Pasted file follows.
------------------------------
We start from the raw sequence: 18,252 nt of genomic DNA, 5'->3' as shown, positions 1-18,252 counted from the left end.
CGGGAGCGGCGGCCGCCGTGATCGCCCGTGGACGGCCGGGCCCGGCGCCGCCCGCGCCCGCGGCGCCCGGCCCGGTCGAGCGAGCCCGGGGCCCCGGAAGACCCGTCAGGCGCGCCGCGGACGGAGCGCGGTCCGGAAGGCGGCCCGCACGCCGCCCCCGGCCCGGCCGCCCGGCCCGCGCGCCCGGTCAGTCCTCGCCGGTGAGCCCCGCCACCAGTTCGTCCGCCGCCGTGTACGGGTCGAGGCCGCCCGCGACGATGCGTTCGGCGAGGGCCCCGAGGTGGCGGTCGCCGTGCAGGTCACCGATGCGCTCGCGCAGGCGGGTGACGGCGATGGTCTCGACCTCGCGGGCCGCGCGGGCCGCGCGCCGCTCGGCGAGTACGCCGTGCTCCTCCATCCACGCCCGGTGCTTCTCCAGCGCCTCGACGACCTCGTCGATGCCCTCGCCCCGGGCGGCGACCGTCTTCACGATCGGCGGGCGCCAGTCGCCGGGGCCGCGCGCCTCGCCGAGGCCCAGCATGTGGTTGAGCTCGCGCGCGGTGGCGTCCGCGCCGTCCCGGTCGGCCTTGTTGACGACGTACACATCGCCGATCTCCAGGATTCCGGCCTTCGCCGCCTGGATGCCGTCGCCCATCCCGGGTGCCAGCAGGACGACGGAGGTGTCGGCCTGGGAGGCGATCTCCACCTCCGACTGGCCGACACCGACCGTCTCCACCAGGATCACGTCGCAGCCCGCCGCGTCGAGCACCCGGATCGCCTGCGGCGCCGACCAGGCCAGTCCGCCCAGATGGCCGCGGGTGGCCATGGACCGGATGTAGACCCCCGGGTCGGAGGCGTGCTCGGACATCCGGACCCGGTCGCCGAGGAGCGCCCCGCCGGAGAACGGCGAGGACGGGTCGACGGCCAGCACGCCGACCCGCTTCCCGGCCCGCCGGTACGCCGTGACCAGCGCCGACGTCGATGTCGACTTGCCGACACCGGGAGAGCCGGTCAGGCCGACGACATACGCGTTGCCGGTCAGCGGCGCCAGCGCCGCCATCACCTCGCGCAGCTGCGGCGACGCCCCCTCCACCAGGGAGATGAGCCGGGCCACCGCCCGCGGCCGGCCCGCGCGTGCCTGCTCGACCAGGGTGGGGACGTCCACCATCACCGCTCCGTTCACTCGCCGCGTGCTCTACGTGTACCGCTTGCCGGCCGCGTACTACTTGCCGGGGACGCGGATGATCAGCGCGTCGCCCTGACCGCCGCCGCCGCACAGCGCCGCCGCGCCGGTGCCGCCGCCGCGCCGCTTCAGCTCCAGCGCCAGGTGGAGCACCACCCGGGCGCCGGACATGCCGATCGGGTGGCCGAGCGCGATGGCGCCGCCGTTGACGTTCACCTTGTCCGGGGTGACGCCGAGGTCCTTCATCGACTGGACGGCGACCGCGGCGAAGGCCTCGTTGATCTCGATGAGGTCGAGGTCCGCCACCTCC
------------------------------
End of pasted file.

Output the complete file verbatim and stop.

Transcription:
We start from the raw sequence: 18,252 nt of genomic DNA, 5'->3' as shown, positions 1-18,252 counted from the left end.
CGGGAGCGGCGGCCGCCGTGATCGCCCGTGGACGGCCGGGCCCGGCGCCGCCCGCGCCCGCGGCGCCCGGCCCGGTCGAGCGAGCCCGGGGCCCCGGAAGACCCGTCAGGCGCGCCGCGGACGGAGCGCGGTCCGGAAGGCGGCCCGCACGCCGCCCCCGGCCCGGCCGCCCGGCCCGCGCGCCCGGTCAGTCCTCGCCGGTGAGCCCCGCCACCAGTTCGTCCGCCGCCGTGTACGGGTCGAGGCCGCCCGCGACGATGCGTTCGGCGAGGGCCCCGAGGTGGCGGTCGCCGTGCAGGTCACCGATGCGCTCGCGCAGGCGGGTGACGGCGATGGTCTCGACCTCGCGGGCCGCGCGGGCCGCGCGCCGCTCGGCGAGTACGCCGTGCTCCTCCATCCACGCCCGGTGCTTCTCCAGCGCCTCGACGACCTCGTCGATGCCCTCGCCCCGGGCGGCGACCGTCTTCACGATCGGCGGGCGCCAGTCGCCGGGGCCGCGCGCCTCGCCGAGGCCCAGCATGTGGTTGAGCTCGCGCGCGGTGGCGTCCGCGCCGTCCCGGTCGGCCTTGTTGACGACGTACACATCGCCGATCTCCAGGATTCCGGCCTTCGCCGCCTGGATGCCGTCGCCCATCCCGGGTGCCAGCAGGACGACGGAGGTGTCGGCCTGGGAGGCGATCTCCACCTCCGACTGGCCGACACCGACCGTCTCCACCAGGATCACGTCGCAGCCCGCCGCGTCGAGCACCCGGATCGCCTGCGGCGCCGACCAGGCCAGTCCGCCCAGATGGCCGCGGGTGGCCATGGACCGGATGTAGACCCCCGGGTCGGAGGCGTGCTCGGACATCCGGACCCGGTCGCCGAGGAGCGCCCCGCCGGAGAACGGCGAGGACGGGTCGACGGCCAGCACGCCGACCCGCTTCCCGGCCCGCCGGTACGCCGTGACCAGCGCCGACGTCGATGTCGACTTGCCGACACCGGGAGAGCCGGTCAGGCCGACGACATACGCGTTGCCGGTCAGCGGCGCCAGCGCCGCCATCACCTCGCGCAGCTGCGGCGACGCCCCCTCCACCAGGGAGATGAGCCGGGCCACCGCCCGCGGCCGGCCCGCGCGTGCCTGCTCGACCAGGGTGGGGACGTCCACCATCACCGCTCCGTTCACTCGCCGCGTGCTCTACGTGTACCGCTTGCCGGCCGCGTACTACTTGCCGGGGACGCGGATGATCAGCGCGTCGCCCTGACCGCCGCCGCCGCACAGCGCCGCCGCGCCGGTGCCGCCGCCGCGCCGCTTCAGCTCCAGCGCCAGGTGGAGCACCACCCGGGCGCCGGACATGCCGATCGGGTGGCCGAGCGCGATGGCGCCGCCGTTGACGTTCACCTTGTCCGGGGTGACGCCGAGGTCCTTCATCGACTGGACGGCGACCGCGGCGAAGGCCTCGTTGATCTCGATGAGGTCGAGGTCCGCCACCTCC